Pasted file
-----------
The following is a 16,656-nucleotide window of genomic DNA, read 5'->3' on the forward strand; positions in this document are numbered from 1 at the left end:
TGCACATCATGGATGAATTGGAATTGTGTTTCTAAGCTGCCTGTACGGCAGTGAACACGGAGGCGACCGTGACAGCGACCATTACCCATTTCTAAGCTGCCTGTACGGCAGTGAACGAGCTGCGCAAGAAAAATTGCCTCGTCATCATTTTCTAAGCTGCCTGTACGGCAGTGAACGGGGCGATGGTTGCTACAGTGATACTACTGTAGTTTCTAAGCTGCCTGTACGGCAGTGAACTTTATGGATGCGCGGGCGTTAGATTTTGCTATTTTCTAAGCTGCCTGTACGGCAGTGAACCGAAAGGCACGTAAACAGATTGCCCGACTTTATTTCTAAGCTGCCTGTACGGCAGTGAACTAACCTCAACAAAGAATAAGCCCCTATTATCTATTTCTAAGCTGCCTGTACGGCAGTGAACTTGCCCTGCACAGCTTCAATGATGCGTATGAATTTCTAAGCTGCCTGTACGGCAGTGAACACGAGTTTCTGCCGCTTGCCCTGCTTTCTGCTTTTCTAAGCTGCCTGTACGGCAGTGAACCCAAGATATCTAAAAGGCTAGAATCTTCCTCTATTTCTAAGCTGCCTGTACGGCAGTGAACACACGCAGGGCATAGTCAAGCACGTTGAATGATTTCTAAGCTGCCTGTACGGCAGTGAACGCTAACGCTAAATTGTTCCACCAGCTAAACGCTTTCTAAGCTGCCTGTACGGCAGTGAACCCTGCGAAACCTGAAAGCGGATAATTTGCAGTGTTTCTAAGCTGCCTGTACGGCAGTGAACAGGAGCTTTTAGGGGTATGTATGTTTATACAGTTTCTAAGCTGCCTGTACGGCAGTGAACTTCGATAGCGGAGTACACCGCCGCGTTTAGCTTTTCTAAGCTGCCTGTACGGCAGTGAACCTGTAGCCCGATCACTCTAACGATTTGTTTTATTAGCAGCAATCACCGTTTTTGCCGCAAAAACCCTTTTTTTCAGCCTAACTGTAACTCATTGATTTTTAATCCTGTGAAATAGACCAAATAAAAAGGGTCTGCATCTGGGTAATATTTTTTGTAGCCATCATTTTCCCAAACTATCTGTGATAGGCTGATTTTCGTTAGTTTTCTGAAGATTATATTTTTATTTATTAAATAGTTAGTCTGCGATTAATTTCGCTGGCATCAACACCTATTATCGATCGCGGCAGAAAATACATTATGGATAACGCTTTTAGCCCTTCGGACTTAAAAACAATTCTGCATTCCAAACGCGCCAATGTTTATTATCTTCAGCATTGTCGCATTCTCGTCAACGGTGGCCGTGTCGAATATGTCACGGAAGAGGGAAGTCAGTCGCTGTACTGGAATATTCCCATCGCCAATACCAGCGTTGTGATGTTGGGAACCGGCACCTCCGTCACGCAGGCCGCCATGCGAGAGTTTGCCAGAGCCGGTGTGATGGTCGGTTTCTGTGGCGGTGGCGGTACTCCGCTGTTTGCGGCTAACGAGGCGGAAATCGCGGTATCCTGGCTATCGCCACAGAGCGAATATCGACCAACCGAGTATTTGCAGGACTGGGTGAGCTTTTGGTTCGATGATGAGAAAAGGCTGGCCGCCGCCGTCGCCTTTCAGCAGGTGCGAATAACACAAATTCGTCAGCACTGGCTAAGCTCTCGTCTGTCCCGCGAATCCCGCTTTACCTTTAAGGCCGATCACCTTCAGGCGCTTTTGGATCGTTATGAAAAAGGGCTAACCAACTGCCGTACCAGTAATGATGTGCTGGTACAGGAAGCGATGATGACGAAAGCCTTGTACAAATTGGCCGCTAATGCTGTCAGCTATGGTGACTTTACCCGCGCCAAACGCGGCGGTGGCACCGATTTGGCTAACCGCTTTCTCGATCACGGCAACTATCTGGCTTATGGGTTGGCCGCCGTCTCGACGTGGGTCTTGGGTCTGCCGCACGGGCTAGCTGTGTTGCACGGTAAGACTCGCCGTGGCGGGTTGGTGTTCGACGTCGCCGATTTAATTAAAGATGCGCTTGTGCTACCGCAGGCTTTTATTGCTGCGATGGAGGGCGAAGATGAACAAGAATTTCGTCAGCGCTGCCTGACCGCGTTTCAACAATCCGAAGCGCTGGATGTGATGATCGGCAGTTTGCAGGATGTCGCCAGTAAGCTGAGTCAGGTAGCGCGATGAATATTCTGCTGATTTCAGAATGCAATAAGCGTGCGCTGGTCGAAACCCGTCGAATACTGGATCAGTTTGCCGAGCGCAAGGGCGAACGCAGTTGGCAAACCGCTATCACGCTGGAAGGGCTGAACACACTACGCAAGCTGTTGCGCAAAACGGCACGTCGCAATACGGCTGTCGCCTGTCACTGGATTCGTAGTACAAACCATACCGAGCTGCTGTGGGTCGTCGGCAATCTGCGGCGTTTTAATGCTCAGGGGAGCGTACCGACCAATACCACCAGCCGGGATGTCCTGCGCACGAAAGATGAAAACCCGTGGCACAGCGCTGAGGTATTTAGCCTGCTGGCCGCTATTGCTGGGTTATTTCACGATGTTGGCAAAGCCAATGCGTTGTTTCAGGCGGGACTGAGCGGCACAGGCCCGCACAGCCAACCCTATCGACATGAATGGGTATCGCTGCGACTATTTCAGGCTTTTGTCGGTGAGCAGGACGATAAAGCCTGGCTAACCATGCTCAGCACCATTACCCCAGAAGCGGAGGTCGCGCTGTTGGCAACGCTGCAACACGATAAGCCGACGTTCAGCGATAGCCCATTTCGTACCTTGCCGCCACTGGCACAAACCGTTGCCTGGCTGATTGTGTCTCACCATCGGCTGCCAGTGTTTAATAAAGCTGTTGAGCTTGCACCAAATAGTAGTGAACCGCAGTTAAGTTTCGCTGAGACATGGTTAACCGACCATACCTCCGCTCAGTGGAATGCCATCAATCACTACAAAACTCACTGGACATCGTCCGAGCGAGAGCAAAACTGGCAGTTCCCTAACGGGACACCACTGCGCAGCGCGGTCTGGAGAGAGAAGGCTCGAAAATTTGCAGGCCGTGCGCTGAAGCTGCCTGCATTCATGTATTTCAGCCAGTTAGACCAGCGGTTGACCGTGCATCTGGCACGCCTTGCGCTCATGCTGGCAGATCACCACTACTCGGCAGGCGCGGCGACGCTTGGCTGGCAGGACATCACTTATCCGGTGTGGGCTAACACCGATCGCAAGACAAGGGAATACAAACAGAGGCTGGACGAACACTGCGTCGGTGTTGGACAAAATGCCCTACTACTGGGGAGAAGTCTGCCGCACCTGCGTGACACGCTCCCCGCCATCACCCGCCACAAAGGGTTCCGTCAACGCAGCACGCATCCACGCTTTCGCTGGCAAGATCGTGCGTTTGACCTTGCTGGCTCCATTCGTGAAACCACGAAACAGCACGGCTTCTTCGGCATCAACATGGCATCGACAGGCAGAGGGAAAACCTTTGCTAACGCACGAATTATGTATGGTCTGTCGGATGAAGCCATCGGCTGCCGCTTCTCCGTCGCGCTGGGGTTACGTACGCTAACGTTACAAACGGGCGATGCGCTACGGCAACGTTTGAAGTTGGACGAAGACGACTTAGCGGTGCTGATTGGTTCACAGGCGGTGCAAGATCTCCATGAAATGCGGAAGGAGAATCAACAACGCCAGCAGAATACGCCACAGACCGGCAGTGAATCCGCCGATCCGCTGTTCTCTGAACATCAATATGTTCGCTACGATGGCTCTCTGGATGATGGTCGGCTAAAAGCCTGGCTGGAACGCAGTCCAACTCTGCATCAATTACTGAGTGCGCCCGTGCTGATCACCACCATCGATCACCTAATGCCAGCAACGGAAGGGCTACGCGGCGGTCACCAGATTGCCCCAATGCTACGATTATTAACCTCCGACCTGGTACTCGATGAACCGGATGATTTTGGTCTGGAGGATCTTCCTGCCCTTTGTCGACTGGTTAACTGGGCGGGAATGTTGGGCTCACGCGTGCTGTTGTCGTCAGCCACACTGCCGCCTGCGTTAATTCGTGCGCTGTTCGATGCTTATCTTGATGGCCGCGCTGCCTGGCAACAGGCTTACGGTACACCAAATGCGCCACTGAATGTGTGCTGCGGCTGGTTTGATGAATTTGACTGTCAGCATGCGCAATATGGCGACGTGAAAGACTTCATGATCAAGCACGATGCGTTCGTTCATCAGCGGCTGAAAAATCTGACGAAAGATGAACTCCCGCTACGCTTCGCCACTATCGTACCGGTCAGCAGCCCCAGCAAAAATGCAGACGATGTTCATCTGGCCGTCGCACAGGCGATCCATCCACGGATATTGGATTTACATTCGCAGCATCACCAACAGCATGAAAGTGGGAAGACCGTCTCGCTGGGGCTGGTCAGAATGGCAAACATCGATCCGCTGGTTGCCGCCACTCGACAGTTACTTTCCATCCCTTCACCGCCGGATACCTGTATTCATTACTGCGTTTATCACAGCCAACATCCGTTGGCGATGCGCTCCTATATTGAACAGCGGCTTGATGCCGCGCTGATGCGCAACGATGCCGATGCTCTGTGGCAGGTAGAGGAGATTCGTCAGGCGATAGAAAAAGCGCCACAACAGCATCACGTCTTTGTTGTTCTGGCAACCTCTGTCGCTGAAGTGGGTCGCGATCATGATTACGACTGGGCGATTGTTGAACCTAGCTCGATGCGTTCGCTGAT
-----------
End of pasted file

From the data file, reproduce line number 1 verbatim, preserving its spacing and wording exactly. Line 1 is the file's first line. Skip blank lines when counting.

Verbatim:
The following is a 16,656-nucleotide window of genomic DNA, read 5'->3' on the forward strand; positions in this document are numbered from 1 at the left end: